Later in 1942, the Brooklyn Americans were dropped by the NHL, leaving the league with only six teams -- the Bruins, Black Hawks, Red Wings, Canadiens, Rangers and Maple Leafs. It would remain that way for another 25 years.
This year makes the cut for two reasons: Wayne Gretzky and Patrick Roy.
Gretzky's achievements are legion, and many of his records won't be broken without some radical recalibration of the game. This year saw the Great One hit one of his greatest marks: 215 points in a single season, topping his 212 in 1981-82. That's 215 points on Edmonton's 426 total goals that season. He scored more points in a single season than Justin Abdelkader has scored in his career so far (213 in 574 games). Gretzky's 163 assists are also the most in a season in NHL history, 28 more than the next-closest total.
In the calendar year of 1986, Gretzky scored 213 regular-season points, which was 83 points more than the next-highest player, Mario Lemieux.
(Keep in mind that Gretzky also achieved this after the NHL board of governors voted to end four-on-four play after coincidental minors, which was believed to give the Oilers an overwhelming advantage.)
The Flames and rookie goalie Mike Vernon would make the Stanley Cup Final, facing another pretty decent rookie goalie: Roy, who pulled a Ken Dryden and won the Cup and the Conn Smythe for Montreal with a brilliant performance.
Away from the NHL, there was one huge story: Rookie sniper Brett Hull of the Flames was passed over for the 1986 Team Canada squad at worlds, so he used his dual citizenship to play for Team USA, scoring seven goals for the Americans in the tournament and remaining with the U.S. program throughout his international career. In 1996's World Cup of Hockey, Hull helped Team USA to a monumental win over Canada.
As the saying goes, you never forget your first time.
The NHL's inaugural season was 1917-18, and the nascent four-team league saw Toronto win the Stanley Cup against the Vancouver Millionaires of the Pacific Coast Hockey Association in Game 5 of a best-of-five series. Fun!
Also fun: Hall of Famer Joe Malone of Montreal led all players in that calendar year with 38 points in 17 games, a 2.235 points-per-game rate. He shared the aggregate point lead in that year with fellow Hall of Famer Cy Denneny, who had 38 points in 19 games. But Malone was just dominant in goal scoring with 33, a ridiculous 1.94 per game.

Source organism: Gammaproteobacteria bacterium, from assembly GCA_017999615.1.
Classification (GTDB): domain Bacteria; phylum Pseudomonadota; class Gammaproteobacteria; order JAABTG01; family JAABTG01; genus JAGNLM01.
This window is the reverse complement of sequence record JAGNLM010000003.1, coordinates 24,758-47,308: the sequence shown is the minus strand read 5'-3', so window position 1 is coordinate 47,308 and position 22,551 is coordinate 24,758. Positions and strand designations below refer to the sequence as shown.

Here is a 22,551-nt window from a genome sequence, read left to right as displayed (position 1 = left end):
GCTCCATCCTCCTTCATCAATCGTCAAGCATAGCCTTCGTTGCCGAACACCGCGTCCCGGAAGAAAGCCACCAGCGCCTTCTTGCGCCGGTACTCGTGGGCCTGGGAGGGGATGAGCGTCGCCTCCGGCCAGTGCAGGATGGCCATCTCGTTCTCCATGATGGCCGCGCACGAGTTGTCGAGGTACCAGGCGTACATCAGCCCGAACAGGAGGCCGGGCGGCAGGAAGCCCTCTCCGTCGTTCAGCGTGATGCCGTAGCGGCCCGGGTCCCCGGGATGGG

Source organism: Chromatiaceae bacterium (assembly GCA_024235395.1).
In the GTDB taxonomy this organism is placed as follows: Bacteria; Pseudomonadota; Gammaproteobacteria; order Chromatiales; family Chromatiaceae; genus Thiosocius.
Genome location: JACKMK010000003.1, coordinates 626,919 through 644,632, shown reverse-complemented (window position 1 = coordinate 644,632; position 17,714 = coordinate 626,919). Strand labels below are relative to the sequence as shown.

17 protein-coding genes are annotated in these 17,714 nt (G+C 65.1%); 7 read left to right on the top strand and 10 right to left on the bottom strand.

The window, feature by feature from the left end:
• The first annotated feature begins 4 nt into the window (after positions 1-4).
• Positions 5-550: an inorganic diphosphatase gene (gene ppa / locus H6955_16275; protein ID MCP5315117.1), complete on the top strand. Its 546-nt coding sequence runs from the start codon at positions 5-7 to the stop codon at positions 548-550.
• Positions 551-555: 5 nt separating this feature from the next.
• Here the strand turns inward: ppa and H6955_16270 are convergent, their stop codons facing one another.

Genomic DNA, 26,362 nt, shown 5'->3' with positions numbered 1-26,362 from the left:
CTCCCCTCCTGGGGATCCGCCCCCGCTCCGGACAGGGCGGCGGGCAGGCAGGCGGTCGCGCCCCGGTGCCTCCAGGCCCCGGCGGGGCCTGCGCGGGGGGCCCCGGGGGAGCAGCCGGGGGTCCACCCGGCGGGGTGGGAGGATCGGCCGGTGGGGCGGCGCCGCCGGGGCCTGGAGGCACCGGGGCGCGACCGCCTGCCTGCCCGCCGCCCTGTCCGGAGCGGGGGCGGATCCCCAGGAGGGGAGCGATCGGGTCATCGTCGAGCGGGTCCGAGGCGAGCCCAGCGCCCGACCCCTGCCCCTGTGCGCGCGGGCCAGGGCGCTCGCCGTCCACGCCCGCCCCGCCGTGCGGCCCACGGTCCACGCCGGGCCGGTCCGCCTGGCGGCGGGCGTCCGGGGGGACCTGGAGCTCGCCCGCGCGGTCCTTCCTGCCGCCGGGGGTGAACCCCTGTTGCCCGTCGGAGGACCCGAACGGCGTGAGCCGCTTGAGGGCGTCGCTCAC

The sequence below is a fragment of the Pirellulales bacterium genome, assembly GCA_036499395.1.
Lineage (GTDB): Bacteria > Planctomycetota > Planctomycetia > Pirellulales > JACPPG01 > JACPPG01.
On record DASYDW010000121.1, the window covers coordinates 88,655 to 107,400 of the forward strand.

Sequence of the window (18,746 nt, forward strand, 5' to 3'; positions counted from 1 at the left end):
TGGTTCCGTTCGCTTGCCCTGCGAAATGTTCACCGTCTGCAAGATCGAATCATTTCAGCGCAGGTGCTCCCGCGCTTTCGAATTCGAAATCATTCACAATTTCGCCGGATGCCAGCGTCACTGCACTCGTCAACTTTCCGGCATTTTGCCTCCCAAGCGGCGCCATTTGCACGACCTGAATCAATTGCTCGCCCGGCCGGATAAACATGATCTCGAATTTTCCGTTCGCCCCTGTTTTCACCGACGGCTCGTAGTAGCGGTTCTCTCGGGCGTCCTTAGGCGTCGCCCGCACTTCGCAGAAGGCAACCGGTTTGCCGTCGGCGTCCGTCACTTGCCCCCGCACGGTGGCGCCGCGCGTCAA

Teams finished 1917-18 averaging 4.75 goals per game, the second-highest rate for a season in NHL history.
We're going with 1918 in the 7-spot, however, for two reasons: Rules changes and drama.
On the rules front, 1918 saw the NHL allowing goaltenders to drop to the ice surface for the first time to make saves; the creation of five-minute majors for intent to injure; the creation of three zones on the ice with the addition of two lines parallel to the center ice line; and "forward passing" was allowed in the neutral zone, for the first time anywhere on the ice.
Oh, and on the drama front: The NHL nearly folded after one season, thanks to a year of legal challenges from disgruntled Toronto owner Eddie Livingstone and other factors. The 1918-19 season opened with three teams, one of whom (Toronto) would drop out during the campaign. (Eventually, the Stanley Cup Final would be prematurely ended due to a Spanish flu outbreak ... but that's another year.)
Remember that "Dawn of the Dead" remake, which might still stand as the only truly good movie Zack Snyder has directed? The remake has its virtues, but couldn't quite top the gory glory of the George Romero original.
This is, in essence, why 1971 was ranked ahead of 1986.
Like Gretzky's points explosion in 1985-86, the 1970-71 season saw one of the single greatest offensive seasons up to that point in NHL history: Phil Esposito's 76 goals for the Boston Bruins, which is tied for the fifth-highest total ever for a single season. But within context, it's even greater: Before Espo's 76 goals, the highest total was Bobby Hull's 58 goals in 1968-69. So this was unprecedented.
Esposito was simply dominant throughout the 1971 calendar year, scoring a league-best 72 goals and 146 points. The only player who had more assists than his 74 in that span was teammate Bobby Orr, with 96. Esposito had the most power-play goals (25), power-play points (52) and game-winning goals (18) that year as well. The Bruins finished the season with 399 goals, most in a season at that time.
It was a remarkable year for the Hall of Famer, but ultimately a disappointing one, as Montreal stunned the Bruins in seven games during the quarterfinal of the 1971 Stanley Cup playoffs, a series that included the classic Game 2 that saw Montreal rally from a 5-2 deficit with five goals in the third period.